plagiarism also. Encouraged, no doubt, by the
plagiarism-mania already flourishing

locally
at the

highest levels,
thanks to the likes of David
Robinson, former boss of Melbourne`s

Monash University,
who resigned after

the third time he was caught committing plagiarism.

On and on it goes, with a particularly valuable
rogues` gallery of modern Chinese-Australian
legislators, few of whom could be trusted on any topic
more controversial than tomorrow`s sunrise. Most of them
have nuisance value rather than anything more sinister.
Some are downright amusing, such as one Peter Wong. Mr.
Wong served in New South Wales` parliament (from the
1999 state election to the 2007 state election) as
representative for

an anti-Pauline-Hanson operation
, only to fall out
with the party`s Jewish executive director by

denouncing Israel.

The sole gallery member to make a national name for
himself has been

Melbourne`s mayor John So
, subject of   a

reverential rap ditty called "John So He`s My
Bro
."

Mr. So`s more or less total inability to speak
English, despite having lived in Australia since 1964,
is

the stuff of Internet legend
. It briefly threatened
to derail his chances of obtaining the mayoralty, when
that office was thrown open to popular election for the
first time.

An opposing candidate, Peter Shepperd, bravely raised
the matter of Mr. So`s difficulties with the English
language. Then, in Dr. Wilkinson`s words, "The
dreaded cry of `racism` was raised and Shepperd withdrew
from the contest."

Clearly, no one has dared tell Mr. So about Tom
Lehrer`s deathless epigram:
"If a person can`t communicate, the very least he can
do is shut up
."

VDARE.COM readers will already have encountered the
saga of

Australian law professor Andrew Fraser
, suspended
from Sydney`s Macquarie University after he dared to
question the prevailing utopian dreams of
multiracialism. These ludicrous proceedings The
Howard Legacy
discusses at some length.

Dr. Wilkinson makes it clear—without actually saying
outright—that the single most tragic element in
modern Australian society
is not the "racist"
culture in which we are

supposedly marinated,
but rather, our complete lack
of a

First Amendment
or anything like it. The

anti-Fraser campaign
was, after all, doing nothing
more obscure than imitating the success of the lynching
bee that 20

years earlier
had forced the

eminent historian Geoffrey Blainey
out of his job.

Dr. Wilkinson`s interests are not confined to the
Australian scene. One book to which he repeatedly refers
is Amy Chua`s World On Fire,
with
its first-hand accounts of

successful but locally detested Chinese in the
Philippines
, and its surveys of

economically dominant but politically hounded market
minorities
(whether Chinese or other) elsewhere.

Malaysia has famously addressed the problems
resulting from its own Chinese market minority by two
methods:

1. mass murder, such as Kuala Lumpur`s May 1969
anti-Chinese rioting, which

remains off-limits for public discussion
in
Malaysia;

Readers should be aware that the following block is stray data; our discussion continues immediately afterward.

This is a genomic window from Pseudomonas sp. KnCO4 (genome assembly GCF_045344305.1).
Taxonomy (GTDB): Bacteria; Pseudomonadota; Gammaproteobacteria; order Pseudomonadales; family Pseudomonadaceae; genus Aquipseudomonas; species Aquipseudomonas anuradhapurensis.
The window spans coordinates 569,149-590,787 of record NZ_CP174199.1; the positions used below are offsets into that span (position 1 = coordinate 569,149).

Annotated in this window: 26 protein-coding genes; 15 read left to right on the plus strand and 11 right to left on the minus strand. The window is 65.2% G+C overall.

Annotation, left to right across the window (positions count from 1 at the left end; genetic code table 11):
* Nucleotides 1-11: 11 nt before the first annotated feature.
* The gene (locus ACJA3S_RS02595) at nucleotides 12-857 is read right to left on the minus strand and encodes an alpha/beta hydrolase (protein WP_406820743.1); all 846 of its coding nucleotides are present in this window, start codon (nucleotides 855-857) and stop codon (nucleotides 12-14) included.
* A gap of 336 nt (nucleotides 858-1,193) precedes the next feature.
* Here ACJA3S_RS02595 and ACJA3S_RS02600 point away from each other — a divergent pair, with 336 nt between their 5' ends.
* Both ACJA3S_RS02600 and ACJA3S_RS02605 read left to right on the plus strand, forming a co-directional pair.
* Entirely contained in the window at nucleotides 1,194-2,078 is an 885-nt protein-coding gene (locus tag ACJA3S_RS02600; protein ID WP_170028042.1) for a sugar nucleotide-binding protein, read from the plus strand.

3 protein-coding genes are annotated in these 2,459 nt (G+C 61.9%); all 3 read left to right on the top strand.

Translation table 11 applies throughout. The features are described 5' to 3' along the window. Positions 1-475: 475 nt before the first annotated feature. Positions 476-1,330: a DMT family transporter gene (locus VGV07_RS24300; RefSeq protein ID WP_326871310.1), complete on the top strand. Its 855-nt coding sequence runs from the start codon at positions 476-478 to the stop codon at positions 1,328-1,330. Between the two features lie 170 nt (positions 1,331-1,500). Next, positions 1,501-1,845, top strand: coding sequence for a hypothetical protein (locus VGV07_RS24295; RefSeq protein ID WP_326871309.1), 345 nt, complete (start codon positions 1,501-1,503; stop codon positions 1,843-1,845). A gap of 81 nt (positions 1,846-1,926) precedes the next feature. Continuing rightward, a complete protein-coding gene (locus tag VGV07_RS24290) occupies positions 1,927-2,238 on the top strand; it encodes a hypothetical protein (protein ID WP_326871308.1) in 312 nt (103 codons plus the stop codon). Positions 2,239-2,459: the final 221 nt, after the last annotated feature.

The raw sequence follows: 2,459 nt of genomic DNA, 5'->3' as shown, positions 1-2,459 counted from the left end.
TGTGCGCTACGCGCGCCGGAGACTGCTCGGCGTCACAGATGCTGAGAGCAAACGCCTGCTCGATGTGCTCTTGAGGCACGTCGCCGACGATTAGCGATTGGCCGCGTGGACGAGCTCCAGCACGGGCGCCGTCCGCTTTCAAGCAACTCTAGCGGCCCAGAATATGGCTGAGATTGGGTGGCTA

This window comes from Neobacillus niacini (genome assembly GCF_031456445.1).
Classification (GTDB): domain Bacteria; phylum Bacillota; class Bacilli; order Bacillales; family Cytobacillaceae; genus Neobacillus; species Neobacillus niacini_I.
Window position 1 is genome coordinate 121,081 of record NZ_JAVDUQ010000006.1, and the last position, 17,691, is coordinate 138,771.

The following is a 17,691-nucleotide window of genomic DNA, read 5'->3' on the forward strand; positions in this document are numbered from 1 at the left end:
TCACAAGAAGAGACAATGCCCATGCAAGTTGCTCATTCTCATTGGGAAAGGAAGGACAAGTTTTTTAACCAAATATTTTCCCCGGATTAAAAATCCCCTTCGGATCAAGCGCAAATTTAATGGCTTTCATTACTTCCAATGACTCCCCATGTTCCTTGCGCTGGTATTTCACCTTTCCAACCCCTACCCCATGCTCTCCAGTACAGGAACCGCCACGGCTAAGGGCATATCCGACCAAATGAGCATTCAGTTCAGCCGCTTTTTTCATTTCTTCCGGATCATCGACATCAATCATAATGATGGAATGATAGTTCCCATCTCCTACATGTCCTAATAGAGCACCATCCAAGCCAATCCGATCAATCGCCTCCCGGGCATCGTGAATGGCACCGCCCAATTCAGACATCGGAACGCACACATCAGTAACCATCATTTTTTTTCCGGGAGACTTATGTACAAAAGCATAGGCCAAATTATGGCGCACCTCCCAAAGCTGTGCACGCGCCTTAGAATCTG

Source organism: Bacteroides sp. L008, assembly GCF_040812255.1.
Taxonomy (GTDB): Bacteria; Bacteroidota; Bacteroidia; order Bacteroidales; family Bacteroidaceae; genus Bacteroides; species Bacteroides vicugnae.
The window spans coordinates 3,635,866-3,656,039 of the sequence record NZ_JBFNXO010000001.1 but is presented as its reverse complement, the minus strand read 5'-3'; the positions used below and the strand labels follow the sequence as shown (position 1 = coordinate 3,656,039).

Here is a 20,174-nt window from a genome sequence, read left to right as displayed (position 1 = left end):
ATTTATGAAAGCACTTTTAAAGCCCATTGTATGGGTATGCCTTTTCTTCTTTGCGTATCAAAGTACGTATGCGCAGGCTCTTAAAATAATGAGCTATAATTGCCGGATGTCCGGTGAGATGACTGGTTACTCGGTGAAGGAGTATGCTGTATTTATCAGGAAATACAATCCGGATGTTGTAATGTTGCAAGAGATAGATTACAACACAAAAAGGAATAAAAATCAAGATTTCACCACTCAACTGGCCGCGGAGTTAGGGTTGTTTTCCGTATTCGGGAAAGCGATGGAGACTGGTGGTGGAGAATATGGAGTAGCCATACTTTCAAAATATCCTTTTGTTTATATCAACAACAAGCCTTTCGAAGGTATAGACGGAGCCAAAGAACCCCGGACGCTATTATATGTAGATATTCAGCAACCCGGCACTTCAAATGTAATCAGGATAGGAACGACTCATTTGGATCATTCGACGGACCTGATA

2. 
a racial quota system, which Prime Minister Abdul
Razak

formulated in 1971
to give

preference to Malays
in education and bureaucratic
employment.

Dr. Wilkinson is not, need one say, advocating such
anti-Chinese maneuvers by Australian rulers. But one
does wonder how far Australian administrative
Caucasophobia has to continue before

alienated
and

marginalized
whites start pining for a
Malaysian-type solution.

Thus far, The Howard Legacy has been totally
ignored by Australia`s predominantly

dopey Mainstream Media.
Meanwhile, said media are
happy enough to report with slavering enthusiasm such
fatuous schemes as former Queensland Premier Peter
Beattie`s demand that the country`s population be raised
from 20 million to 50 million. And no, this is not an
official bulletin from the Lyndon LaRouche brigade. This
is reality, or what passes in Australia for same. [`We
need 50 million Aussies`
, The Courier-Mail,
September 04, 2007]

As for the November 24 election, its outcome combines
with Dr. Wilkinson`s text to inspire the hope that the
Liberal Party will be euthanized altogether. (Already
the Liberal Party has proved unable to control any state
or territorial legislature since 2001.)

A good precedent exists for this collapse: the
annihilation during the 1940s of the United Australia
Party. Since this movement was little more than a shill
for Big Business at its stupidest—and had forced from
office
Sir Robert Menzies,
its one leader of stature—there
was no point in trying to revive it after it had been

clobbered at the 1943 general election
.

Instead, Menzies had the insight (even before that
election) to start a genuine conservative
movement from scratch. The movement which he
envisaged—and which, after 1943, he very largely
effected—would avoid the UAP`s dim-witted class warfare,
and would focus on those whom Menzies himself called

"The Forgotten People."
In this respect,

Pauline Hanson
may prove to have been a harbinger.

Merely to read Menzies` remarks is to realize anew
how unthinkable they would be, from any large Australian
political organization`s head, today. To find out
exactly why they are unthinkable, we need look no
further than Dr. Wilkinson`s painstakingly assembled
statistics.

R. J. Stove [send him

mail]
lives in Melbourne and is a


Contributing Edito
r of

The American Conservative
. The views he
expresses are his own
.